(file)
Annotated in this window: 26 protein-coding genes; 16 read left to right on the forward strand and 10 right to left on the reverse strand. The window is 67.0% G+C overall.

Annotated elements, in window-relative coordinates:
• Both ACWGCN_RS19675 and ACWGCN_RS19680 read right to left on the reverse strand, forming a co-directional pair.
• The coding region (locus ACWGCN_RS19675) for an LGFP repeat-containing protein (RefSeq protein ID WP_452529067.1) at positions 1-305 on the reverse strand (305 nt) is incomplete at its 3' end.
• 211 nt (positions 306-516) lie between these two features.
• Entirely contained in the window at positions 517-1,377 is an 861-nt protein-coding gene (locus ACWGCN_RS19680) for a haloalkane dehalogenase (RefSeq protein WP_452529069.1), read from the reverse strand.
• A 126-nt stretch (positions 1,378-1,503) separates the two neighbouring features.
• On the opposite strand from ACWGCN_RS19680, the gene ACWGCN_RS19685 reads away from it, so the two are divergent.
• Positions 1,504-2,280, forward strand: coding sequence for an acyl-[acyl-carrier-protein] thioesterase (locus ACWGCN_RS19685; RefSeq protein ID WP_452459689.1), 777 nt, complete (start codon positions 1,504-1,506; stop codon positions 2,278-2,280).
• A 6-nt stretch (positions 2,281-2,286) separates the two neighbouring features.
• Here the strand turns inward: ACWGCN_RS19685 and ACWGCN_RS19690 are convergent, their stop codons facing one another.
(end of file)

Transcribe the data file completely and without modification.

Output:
Annotated in this window: 26 protein-coding genes; 16 read left to right on the forward strand and 10 right to left on the reverse strand. The window is 67.0% G+C overall.

Annotated elements, in window-relative coordinates:
• Both ACWGCN_RS19675 and ACWGCN_RS19680 read right to left on the reverse strand, forming a co-directional pair.
• The coding region (locus ACWGCN_RS19675) for an LGFP repeat-containing protein (RefSeq protein ID WP_452529067.1) at positions 1-305 on the reverse strand (305 nt) is incomplete at its 3' end.
• 211 nt (positions 306-516) lie between these two features.
• Entirely contained in the window at positions 517-1,377 is an 861-nt protein-coding gene (locus ACWGCN_RS19680) for a haloalkane dehalogenase (RefSeq protein WP_452529069.1), read from the reverse strand.
• A 126-nt stretch (positions 1,378-1,503) separates the two neighbouring features.
• On the opposite strand from ACWGCN_RS19680, the gene ACWGCN_RS19685 reads away from it, so the two are divergent.
• Positions 1,504-2,280, forward strand: coding sequence for an acyl-[acyl-carrier-protein] thioesterase (locus ACWGCN_RS19685; RefSeq protein ID WP_452459689.1), 777 nt, complete (start codon positions 1,504-1,506; stop codon positions 2,278-2,280).
• A 6-nt stretch (positions 2,281-2,286) separates the two neighbouring features.
• Here the strand turns inward: ACWGCN_RS19685 and ACWGCN_RS19690 are convergent, their stop codons facing one another.